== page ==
5 Cozy Fall Games To Get You Into The Autumn Spirit

At long last, the leaves are starting to turn brown, the temperature is starting to cool, the boots are starting to come out of storage, and the pumpkin spice lattes are in everyone’s hands. Fall is here and it’s not a moment too soon. In addition to hot chocolate and pumpkins and toasty blankets, we have a true icing on the cake when it comes to video games to hunker down with. There’s plenty to play as it starts to get darker earlier each day, but in particular, what could be better than playing some games that can help get you in the Fall spirit? 

For this list, we’re focusing on games that are either set during the Autumn months, or themed around the season. We’re not including spooky or scary games since that deserves to be in a category all its own. So grab your pumpkin spice latte and your favorite scented candle, and join us for a few games you may have heard of before, or have the luxury of experiencing for the first time!

Life is Strange

Life is Strange stars teenager Max Caulfield (above).

Being a teenager has its own set of struggles. Compound that by adding time traveling powers, and you’re set up for a whole slew of new problems. That’s exactly what happens when Max Caulfield suddenly finds herself with the ability to turn back time in unpredictable ways. With her new abilities, she can undo the smallest action or mistake from seconds prior and essentially get a “do-over.” Or, she can make far greater leaps through time, leading to some unexpected consequences. 

The player takes control of Max as she navigates her private boarding school in Arcadia Bay, a fictional town in the Pacific Northwest in early autumn. After rekindling her friendship with her childhood best friend Chloe Price, the two set off to uncover the mystery behind the disappearance of Chloe’s best friend Rachel Amber. The crux of the story and the relationships you build are based on your choices, who you help and hinder, and how well you pay attention to the world around you. A split second decision to save someone’s life can hinge on information you gleaned from a post-it note in a locker. Getting someone’s help on your mission can depend on how you treated them in an earlier scenario.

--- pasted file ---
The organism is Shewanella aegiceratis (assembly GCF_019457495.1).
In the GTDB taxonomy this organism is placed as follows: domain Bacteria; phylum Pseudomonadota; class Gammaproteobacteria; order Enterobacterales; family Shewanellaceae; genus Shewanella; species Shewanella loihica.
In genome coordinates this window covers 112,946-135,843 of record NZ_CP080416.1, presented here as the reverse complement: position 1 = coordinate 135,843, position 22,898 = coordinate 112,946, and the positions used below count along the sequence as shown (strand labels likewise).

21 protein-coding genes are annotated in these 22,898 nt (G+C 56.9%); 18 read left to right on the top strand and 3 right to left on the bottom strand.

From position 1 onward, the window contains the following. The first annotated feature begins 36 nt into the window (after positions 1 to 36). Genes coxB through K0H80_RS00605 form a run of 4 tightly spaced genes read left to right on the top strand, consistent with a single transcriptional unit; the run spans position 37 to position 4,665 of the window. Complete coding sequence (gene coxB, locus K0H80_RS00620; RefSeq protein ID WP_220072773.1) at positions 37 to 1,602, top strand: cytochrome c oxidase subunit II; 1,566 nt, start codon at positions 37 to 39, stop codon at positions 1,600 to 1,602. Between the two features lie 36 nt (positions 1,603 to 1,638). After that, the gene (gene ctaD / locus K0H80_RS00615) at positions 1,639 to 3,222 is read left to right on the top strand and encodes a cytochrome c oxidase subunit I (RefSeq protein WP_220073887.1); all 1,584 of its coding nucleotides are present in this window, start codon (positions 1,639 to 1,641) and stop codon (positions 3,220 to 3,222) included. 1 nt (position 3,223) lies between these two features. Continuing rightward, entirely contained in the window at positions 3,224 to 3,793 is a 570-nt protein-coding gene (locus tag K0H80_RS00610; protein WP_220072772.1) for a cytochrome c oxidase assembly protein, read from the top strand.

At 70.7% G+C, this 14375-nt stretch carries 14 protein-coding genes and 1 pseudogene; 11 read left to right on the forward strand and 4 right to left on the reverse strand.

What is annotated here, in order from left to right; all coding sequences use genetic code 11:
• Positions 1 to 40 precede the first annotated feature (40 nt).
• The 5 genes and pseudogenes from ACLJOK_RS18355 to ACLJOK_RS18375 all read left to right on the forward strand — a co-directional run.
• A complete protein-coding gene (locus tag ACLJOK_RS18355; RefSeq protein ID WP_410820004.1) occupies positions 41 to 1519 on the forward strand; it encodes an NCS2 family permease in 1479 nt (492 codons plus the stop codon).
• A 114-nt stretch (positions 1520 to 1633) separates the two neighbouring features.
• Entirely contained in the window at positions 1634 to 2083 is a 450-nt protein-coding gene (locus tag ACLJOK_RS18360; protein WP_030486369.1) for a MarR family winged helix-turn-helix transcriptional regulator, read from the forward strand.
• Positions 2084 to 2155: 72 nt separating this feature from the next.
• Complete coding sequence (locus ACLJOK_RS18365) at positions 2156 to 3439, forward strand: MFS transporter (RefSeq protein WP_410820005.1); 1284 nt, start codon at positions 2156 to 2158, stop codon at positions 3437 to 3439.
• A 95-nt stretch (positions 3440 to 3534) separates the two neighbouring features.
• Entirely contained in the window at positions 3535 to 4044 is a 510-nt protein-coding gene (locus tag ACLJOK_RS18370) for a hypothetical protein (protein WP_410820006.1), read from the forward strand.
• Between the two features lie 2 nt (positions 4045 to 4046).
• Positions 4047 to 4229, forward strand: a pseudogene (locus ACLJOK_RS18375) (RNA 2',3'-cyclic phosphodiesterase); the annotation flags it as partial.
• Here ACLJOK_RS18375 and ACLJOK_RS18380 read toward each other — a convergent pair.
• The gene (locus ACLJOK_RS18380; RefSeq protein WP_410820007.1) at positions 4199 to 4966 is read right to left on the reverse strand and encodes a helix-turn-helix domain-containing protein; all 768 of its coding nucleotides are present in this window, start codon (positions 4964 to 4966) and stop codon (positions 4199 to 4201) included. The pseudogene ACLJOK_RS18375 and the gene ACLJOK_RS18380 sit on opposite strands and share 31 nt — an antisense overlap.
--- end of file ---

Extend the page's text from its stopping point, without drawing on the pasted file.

The game’s graphics, music, and story are a gorgeous blend that reflects the teenage angst of its protagonists, and the dark underbelly of the world they inhabit. It’s a truly compelling story that’s perfect to binge on a Fall afternoon. 

Stardew Valley

Originally released in 2016, Stardew Valley maintains one of the top spots in the realm of cozy management style games.

No doubt on everyone’s list this season, this cozy farm simulator is the perfect way to usher in the joys of Autumn. If this is your first time delving into the quaint village, then you’re in for hours and hours of farming, cooking, tending, shopping, and so much more. Following your grandfather’s death, you inherit his farm in the titular Stardew Valley, and it’s up to you to turn the run down farm into a thriving hub upon which you can live comfortably. 

The game operates on a seasonal cycle, and shifts between Spring, Summer, Fall, and Winter each 28 days. When it returns to Spring, it also begins a new year on the farm. The Fall season is a fun one, with a couple of fun festivals and a prime opportunity to grow valuable crops. And of course, Fall is the perfect time to woo your potential love interest with the fruits of your labor, right? 

Whether it’s your first foray into the valley or your hundredth, Stardew Valley provides the perfect cozy management vibes for the season.

Night In The Woods